Monday, July 2, 2018

ICE Prosecutor Sentenced to Four Years in Prison

At least seven people were victims of a former ICE prosecutor that stole their identities to make payments and buy goods. Those affected faced deportation proceedings. The lawyer of a deported Mexican, who was being prosecuted by that ICE director, officer now calls for the case to be reopened.

Rafael and Joy Valdez and their daughter
in the corn fields in Mexico.
LOS ANGELES, Calif. - Raphael Sanchez, the highest-ranking lawyer in the Immigration and Customs Enforcement (ICE) office in Seattle, charged with reviewing deportation proceedings in Washington, Oregon and Alaska, was sentenced to four years in prison for stealing the identity of several undocumented people to obtain credit cards and loans. With that fraudulent scheme he obtained more than 190,000 dollars.

Now, the lawyer of one of the immigrants who Sanchez deported, hopes that his conviction will allow the case of his client, Rafael Valdez, who has lived in Zacatecas since 2013, to be reopened. His wife and two daughters, all Americans, had to move to Mexico to be with him.

The other attorney handling Valdez's case was also convicted. Two years ago, a federal judge sentenced Jonathan Love, Sanchez's former assistant in the ICE office in Seattle, to one month for forging a document in order to prevent the immigrant defendant from having relief from being deported. Love changed the date of the document from 2008 to 2000; so, that the defendant could not allege he had a defense to being deported, according to the federal complaint. A lawyer found the discrepancy and the client received a permanent resident card in 2014.

"Both Raphael Sánchez and Jonathan Love stole the identities of the undocumented, deported them and used those identities to earn hundreds of thousands of dollars," said Paul Cook, legal counsel for Valdez, who asks that his client's case be reviewed again; so that Valdez can return to the USA.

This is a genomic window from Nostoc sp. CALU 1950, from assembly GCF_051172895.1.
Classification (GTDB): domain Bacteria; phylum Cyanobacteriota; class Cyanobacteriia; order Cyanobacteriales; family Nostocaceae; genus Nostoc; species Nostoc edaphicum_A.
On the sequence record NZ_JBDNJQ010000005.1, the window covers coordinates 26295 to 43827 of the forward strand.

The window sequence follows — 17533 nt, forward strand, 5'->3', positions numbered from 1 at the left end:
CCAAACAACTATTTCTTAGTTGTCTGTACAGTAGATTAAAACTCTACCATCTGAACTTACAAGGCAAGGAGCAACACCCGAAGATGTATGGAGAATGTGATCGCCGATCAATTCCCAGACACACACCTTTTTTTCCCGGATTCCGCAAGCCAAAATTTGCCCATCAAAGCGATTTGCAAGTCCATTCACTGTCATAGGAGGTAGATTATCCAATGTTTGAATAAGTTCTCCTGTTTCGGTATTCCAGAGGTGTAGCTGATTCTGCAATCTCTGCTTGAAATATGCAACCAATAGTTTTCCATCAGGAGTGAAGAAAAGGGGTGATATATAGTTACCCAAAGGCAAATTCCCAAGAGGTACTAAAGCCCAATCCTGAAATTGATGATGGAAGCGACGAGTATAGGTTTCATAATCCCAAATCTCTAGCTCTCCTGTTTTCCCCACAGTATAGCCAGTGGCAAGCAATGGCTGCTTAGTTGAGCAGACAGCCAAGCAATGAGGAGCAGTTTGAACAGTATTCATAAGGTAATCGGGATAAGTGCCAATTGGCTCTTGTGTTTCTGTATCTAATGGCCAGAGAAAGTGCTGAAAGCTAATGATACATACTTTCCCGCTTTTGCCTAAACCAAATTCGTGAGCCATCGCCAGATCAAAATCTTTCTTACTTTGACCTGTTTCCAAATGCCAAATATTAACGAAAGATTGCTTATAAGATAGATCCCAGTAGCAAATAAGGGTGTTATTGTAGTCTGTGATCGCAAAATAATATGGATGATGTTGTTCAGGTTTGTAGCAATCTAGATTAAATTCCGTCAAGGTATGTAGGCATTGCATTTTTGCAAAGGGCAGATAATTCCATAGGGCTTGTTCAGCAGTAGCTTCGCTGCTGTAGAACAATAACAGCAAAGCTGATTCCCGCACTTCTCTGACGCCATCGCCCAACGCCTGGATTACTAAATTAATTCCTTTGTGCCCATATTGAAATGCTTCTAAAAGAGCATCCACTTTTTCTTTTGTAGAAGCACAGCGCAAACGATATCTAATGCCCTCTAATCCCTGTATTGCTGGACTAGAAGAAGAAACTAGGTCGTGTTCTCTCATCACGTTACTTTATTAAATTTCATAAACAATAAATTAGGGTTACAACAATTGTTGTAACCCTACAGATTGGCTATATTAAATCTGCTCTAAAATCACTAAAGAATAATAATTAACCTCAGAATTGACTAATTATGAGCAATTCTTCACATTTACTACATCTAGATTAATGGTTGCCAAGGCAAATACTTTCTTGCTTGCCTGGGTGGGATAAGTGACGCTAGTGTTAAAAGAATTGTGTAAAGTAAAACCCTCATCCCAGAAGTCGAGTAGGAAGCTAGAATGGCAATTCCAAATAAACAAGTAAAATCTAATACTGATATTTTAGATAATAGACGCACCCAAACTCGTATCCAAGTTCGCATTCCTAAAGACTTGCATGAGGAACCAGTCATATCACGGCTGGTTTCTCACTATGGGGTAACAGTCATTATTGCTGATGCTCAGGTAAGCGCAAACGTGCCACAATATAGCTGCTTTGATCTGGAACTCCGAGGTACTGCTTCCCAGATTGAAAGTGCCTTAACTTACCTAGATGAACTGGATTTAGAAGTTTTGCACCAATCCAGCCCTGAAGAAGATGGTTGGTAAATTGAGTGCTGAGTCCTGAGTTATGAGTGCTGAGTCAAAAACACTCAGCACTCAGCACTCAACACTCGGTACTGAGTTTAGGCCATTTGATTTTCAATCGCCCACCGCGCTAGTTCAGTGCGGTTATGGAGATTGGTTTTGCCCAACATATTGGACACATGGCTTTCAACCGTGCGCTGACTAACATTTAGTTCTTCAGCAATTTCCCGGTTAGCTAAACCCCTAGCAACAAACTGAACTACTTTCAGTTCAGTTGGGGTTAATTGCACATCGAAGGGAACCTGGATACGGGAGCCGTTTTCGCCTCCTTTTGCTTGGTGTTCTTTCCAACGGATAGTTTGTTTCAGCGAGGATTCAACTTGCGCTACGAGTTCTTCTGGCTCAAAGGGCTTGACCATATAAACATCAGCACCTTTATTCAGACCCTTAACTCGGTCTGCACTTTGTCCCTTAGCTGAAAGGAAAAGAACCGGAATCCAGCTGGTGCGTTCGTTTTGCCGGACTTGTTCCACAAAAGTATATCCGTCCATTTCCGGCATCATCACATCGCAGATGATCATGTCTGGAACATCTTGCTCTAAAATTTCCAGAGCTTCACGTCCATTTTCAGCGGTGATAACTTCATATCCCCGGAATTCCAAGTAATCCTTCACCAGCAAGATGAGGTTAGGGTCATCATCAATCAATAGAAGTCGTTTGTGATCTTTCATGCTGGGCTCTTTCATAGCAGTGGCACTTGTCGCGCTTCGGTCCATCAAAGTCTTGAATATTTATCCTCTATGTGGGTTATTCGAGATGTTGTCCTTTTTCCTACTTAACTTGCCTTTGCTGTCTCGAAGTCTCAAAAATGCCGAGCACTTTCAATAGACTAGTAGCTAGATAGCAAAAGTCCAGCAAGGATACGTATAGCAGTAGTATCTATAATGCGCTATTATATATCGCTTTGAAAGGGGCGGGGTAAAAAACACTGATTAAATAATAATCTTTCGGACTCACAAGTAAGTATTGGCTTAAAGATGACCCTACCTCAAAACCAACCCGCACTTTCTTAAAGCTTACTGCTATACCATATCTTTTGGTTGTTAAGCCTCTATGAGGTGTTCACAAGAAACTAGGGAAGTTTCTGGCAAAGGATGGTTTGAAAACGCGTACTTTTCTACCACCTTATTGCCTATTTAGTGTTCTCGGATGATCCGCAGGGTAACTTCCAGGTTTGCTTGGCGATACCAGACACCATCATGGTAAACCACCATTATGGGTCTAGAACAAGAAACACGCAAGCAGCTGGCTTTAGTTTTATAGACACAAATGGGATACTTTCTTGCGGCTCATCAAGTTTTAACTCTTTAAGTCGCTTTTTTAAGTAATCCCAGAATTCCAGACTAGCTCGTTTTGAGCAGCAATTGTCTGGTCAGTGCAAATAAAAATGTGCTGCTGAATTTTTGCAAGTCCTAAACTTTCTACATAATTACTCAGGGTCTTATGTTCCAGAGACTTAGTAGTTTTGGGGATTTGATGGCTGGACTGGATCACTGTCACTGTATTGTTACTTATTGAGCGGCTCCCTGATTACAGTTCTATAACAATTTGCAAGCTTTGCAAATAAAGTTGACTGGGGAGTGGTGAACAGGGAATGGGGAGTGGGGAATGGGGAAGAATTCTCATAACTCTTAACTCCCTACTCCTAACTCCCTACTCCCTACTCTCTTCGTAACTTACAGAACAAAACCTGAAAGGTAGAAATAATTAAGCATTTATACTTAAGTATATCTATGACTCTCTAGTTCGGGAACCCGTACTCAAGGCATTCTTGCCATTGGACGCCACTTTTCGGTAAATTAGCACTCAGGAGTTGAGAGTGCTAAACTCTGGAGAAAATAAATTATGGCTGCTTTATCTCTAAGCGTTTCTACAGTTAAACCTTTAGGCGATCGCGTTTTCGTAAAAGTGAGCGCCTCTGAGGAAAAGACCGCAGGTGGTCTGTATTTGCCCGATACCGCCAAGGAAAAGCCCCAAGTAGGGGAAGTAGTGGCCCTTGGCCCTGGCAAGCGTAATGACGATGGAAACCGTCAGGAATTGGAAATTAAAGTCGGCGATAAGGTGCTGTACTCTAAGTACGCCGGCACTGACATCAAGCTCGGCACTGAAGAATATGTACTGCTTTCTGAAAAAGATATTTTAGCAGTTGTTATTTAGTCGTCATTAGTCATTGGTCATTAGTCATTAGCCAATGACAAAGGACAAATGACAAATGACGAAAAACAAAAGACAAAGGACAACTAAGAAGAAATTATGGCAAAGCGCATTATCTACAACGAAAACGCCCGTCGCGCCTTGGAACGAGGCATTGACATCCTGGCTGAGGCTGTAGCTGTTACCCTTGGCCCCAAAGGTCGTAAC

"These two prosecutors deprived my Mexican client and others of a fair trial, because they had already decided in their minds that it was better to separate families through deportation than to look at each case fairly and objectively," Cook added.

According to Cook's account, Sanchez and Love wanted Valdez removed from his family in Washington and believes that Valdez was also a victim of the corrupt scheme in which both participated.

Valdez, convicted of driving under the influence of alcohol, was expelled to Mexico in September 2013. Three years ago, his wife, Elizabeth, born in Washington, moved to Zacatecas with her two daughters, 5 and 10 years old, so that the family was united. She is an airline stewardess in the US and at the end of her working day she crosses the border to be with her husband and daughters.

"The U.S. Government should reopen up all of Sanchez's cases, in which Sanchez deported someone, and let each of those who have been deported to have a judge re-review each of their cases." Cook said. "Sanchez was all about deportation for cash," he added.

Meanwhile, his client hopes that the sentences against these former ICE officials will allow him to return to the country that was his home. "I deserve another chance," he said in an interview with Univision Noticias. His wife, Elizabeth, shares that wish: "I hope it's not too late for us and for others, for the cases to be fixed," she said.


Rapahel Sánchez, who had the authority to deport undocumented immigrants in three states on the United States' West Coast, took advantage of his position to obtain tens of thousands of dollars unduly. In February the former federal official pleaded guilty to using the identities of different immigrants to defraud credit card companies.

On Thursday, a federal judge in Washington state sentenced him to four years in federal prison and ordered Sanchez to return $ 190,000 in monetary damages.

"Corruption will not be tolerated," said ICE's chief legal advisor, Tracy Short. "Our employees are subject to the highest standards of professional conduct, and people who violate public trust will face consequences for their actions, as Sánchez did," the official added.

According to court documents, Sánchez, who was the head of the ICE Office of Legal Counsel in the states of Washington, Oregon and Alaska, devised a plan to defraud at least seven immigrants who were in different stages of deportation proceedings.

For this he used the personal information of his victims and thus obtained credit cards and loans. In addition, he used this data to apply for credit and to make payments on several items he bought on the internet, such as Amazon.

In all, this man made more than $ 190,000 fraudulently.

By: Univision's Isaias Alverado

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